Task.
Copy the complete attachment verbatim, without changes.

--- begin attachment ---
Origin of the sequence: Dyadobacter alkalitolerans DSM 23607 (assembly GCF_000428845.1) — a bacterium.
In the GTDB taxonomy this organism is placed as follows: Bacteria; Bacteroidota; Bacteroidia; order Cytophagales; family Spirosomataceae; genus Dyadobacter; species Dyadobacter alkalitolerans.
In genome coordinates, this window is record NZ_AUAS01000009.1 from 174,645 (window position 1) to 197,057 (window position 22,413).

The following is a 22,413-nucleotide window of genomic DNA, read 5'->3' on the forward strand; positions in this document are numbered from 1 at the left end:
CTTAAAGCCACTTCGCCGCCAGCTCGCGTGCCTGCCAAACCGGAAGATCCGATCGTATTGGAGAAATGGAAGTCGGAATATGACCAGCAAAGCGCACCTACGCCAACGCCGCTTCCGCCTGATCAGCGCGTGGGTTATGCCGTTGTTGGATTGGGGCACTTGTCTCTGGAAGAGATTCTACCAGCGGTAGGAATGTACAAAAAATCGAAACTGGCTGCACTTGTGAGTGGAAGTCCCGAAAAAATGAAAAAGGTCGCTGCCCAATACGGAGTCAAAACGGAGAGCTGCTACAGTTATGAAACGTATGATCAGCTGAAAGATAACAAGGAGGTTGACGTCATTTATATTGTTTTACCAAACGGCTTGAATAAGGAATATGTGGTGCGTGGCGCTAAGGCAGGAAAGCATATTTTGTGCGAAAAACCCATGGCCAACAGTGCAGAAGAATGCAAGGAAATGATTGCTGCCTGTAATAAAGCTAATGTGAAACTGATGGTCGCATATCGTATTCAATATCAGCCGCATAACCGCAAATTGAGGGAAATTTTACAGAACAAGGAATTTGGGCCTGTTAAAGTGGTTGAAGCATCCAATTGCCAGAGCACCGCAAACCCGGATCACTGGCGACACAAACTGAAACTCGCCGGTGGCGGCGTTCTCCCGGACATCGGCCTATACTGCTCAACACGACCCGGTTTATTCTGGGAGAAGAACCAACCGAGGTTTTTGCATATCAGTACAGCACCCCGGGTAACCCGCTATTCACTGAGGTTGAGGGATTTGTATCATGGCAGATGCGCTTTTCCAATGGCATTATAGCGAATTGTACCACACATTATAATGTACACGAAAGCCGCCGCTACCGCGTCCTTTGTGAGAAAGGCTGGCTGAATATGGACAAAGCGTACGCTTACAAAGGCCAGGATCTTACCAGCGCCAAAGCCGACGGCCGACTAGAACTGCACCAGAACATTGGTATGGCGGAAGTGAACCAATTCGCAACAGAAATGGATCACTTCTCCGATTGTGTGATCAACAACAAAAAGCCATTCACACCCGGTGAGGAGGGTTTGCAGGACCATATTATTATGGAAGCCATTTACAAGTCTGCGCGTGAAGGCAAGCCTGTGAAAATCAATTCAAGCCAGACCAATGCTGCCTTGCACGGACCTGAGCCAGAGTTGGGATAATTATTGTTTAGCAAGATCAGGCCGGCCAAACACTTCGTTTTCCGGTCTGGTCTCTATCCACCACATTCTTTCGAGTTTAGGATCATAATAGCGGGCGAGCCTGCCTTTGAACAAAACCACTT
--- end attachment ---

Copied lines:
Origin of the sequence: Dyadobacter alkalitolerans DSM 23607 (assembly GCF_000428845.1) — a bacterium.
In the GTDB taxonomy this organism is placed as follows: Bacteria; Bacteroidota; Bacteroidia; order Cytophagales; family Spirosomataceae; genus Dyadobacter; species Dyadobacter alkalitolerans.
In genome coordinates, this window is record NZ_AUAS01000009.1 from 174,645 (window position 1) to 197,057 (window position 22,413).

The following is a 22,413-nucleotide window of genomic DNA, read 5'->3' on the forward strand; positions in this document are numbered from 1 at the left end:
CTTAAAGCCACTTCGCCGCCAGCTCGCGTGCCTGCCAAACCGGAAGATCCGATCGTATTGGAGAAATGGAAGTCGGAATATGACCAGCAAAGCGCACCTACGCCAACGCCGCTTCCGCCTGATCAGCGCGTGGGTTATGCCGTTGTTGGATTGGGGCACTTGTCTCTGGAAGAGATTCTACCAGCGGTAGGAATGTACAAAAAATCGAAACTGGCTGCACTTGTGAGTGGAAGTCCCGAAAAAATGAAAAAGGTCGCTGCCCAATACGGAGTCAAAACGGAGAGCTGCTACAGTTATGAAACGTATGATCAGCTGAAAGATAACAAGGAGGTTGACGTCATTTATATTGTTTTACCAAACGGCTTGAATAAGGAATATGTGGTGCGTGGCGCTAAGGCAGGAAAGCATATTTTGTGCGAAAAACCCATGGCCAACAGTGCAGAAGAATGCAAGGAAATGATTGCTGCCTGTAATAAAGCTAATGTGAAACTGATGGTCGCATATCGTATTCAATATCAGCCGCATAACCGCAAATTGAGGGAAATTTTACAGAACAAGGAATTTGGGCCTGTTAAAGTGGTTGAAGCATCCAATTGCCAGAGCACCGCAAACCCGGATCACTGGCGACACAAACTGAAACTCGCCGGTGGCGGCGTTCTCCCGGACATCGGCCTATACTGCTCAACACGACCCGGTTTATTCTGGGAGAAGAACCAACCGAGGTTTTTGCATATCAGTACAGCACCCCGGGTAACCCGCTATTCACTGAGGTTGAGGGATTTGTATCATGGCAGATGCGCTTTTCCAATGGCATTATAGCGAATTGTACCACACATTATAATGTACACGAAAGCCGCCGCTACCGCGTCCTTTGTGAGAAAGGCTGGCTGAATATGGACAAAGCGTACGCTTACAAAGGCCAGGATCTTACCAGCGCCAAAGCCGACGGCCGACTAGAACTGCACCAGAACATTGGTATGGCGGAAGTGAACCAATTCGCAACAGAAATGGATCACTTCTCCGATTGTGTGATCAACAACAAAAAGCCATTCACACCCGGTGAGGAGGGTTTGCAGGACCATATTATTATGGAAGCCATTTACAAGTCTGCGCGTGAAGGCAAGCCTGTGAAAATCAATTCAAGCCAGACCAATGCTGCCTTGCACGGACCTGAGCCAGAGTTGGGATAATTATTGTTTAGCAAGATCAGGCCGGCCAAACACTTCGTTTTCCGGTCTGGTCTCTATCCACCACATTCTTTCGAGTTTAGGATCATAATAGCGGGCGAGCCTGCCTTTGAACAAAACCACTT